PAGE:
24. Factor Prices and Goods Prices (cont.) Why? Workers are paid their Marginal Value Product=P*MPL=w P goes up, wage goes up But, MPL also goes up, as firms shift to using capital. So wage goes up more than P.

  25. Resources and Output How do levels of output change when the economy’s resources change? Suppose that a relative price (PC/PF) is given and associated with a fixed wage-rental ratio (w/r). That ratio, in turn, determines the ratios of labor to capital employed in both the cloth (LC/KC)1 and the food sectors (LF/KF)1. Now we assume that the economy’s labor force grows  L/K increases, but we know that at the given relative price of cloth the relative labor demanded in each sector remains constant at (LC/KC)1and (LF/KF)1. How does the economy employ the additional labor hours?

  26. Resources and Output The answer lies in the allocation of labor and capital across sectors: the Labor–Capital ratio in the cloth sector is higher than that in the food sector, so the economy can increase employment of labor to capital (holding the Labor-Capital ratio fixed in each sector) by allocating more labor and capital to the production of cloth (which is labor-intensive)  As labor and capital move from the food sector to the cloth sector, the economy produces more cloth and less food.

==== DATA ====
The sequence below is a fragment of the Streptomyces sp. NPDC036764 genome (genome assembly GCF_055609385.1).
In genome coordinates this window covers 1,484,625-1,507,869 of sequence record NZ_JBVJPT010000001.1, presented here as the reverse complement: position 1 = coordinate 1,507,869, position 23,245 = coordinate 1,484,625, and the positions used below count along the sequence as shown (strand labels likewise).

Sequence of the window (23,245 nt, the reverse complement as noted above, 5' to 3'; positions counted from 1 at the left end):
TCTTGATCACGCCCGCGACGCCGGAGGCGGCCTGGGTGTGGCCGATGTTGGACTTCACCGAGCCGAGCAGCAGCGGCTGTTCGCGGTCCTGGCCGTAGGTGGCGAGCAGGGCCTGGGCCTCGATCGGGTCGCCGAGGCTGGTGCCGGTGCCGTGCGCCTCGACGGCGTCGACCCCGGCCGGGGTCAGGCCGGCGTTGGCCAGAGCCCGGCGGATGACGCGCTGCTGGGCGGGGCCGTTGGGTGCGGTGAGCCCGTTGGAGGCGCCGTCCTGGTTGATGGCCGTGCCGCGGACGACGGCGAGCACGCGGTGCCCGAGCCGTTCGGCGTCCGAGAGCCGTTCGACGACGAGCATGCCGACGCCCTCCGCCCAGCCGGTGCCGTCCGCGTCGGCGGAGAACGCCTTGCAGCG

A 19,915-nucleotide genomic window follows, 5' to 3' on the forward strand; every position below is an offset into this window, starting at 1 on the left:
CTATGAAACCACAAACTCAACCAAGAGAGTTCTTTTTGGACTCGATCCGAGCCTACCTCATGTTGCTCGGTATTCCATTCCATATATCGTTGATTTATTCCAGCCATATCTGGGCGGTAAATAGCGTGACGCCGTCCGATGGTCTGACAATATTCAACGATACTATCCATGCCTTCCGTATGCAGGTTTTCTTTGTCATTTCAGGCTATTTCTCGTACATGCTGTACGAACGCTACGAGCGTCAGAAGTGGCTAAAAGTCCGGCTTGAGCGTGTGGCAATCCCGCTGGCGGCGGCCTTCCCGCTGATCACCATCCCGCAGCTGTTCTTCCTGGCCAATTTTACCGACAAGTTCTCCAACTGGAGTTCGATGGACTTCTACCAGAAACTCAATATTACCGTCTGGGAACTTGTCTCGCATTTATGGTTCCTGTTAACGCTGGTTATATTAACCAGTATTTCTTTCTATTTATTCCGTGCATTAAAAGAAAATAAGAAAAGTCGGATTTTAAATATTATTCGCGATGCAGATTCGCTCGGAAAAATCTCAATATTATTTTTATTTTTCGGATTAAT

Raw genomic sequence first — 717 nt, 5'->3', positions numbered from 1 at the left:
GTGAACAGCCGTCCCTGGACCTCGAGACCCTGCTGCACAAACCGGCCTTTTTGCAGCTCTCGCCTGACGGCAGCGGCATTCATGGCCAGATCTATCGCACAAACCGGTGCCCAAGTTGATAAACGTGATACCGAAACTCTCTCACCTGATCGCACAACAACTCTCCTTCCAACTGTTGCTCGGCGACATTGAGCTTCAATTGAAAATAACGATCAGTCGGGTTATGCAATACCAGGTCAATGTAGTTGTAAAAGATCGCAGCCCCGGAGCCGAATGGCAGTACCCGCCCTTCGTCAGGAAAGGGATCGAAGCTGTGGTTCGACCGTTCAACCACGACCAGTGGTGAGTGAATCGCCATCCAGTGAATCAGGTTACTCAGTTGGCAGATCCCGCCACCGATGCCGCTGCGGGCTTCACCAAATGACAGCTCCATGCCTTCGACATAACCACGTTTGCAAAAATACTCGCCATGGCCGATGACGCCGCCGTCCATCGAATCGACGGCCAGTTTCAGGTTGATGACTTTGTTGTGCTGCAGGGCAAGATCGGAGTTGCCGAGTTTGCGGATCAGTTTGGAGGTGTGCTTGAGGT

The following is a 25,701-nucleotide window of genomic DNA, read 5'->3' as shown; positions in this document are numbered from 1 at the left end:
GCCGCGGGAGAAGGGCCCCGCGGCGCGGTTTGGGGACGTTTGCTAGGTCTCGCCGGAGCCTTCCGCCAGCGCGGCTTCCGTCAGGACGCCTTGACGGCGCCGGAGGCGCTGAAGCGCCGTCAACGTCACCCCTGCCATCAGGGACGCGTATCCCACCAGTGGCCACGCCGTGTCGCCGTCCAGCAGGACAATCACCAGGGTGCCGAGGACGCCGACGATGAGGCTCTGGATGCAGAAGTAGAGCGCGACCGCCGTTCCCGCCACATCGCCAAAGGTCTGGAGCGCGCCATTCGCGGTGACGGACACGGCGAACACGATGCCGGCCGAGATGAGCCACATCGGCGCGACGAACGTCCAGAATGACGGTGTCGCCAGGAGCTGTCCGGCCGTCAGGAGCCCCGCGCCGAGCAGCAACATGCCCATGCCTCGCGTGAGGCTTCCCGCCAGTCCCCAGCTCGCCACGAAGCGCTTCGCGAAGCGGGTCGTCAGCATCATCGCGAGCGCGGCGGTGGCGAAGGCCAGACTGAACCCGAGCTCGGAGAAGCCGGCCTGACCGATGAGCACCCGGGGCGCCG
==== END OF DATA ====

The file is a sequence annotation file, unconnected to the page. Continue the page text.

27. Resources and Output: the PPF • TT1 represents the PPF before the increase in the Labor supply • Output is at point 1 where the slope of the PPF equals minus the relative price of cloth and the economy produces Q1C and Q2F • TT2 shows the PPF after an increase in the labor supply. The economy now can produce more than before of both goods. The outward shift of the frontier is much larger in the direction of cloth than of food: there is a biased expansion of production possibilities (the PPF shifts out morein one direction than in the other). • Production moves from point 1 to point 2  increase in cloth production and decrease in food production.

  28. Resources and Production Possibilities

  29. Resources and Output • Rybczynski theorem: If you hold output prices constant as the amount of a factor of production increases, then the supply of the good that uses this factor intensively increases and the supply of the other good decreases. • Generally an economy will tend to be relatively effective at producing goods that are intensive in the factors with which the country is relatively well endowed.

  30. Trade in the Heckscher-Ohlin Model Now, focus on International Trade. Again, suppose that Home is relatively abundant in labor and Foreign in capital: L/K > L*/ K* Likewise, Home is relatively scarce in capital and Foreign in labor. Home will be relatively efficient at producing cloth because cloth is relatively labor intensive.

  31. Trade in the Heckscher-Ohlin Model (cont.) The countries are assumed to have the same technology and the same tastes ( same relative demand). With the same technology (No Ricardian Advantage!), each economy has a comparative advantage in producing the good that relatively intensively uses the factors of production in which the country is relatively well endowed. With the same tastes, the two countries will consume cloth to food in the same ratio when faced with the same relative price of cloth under free trade.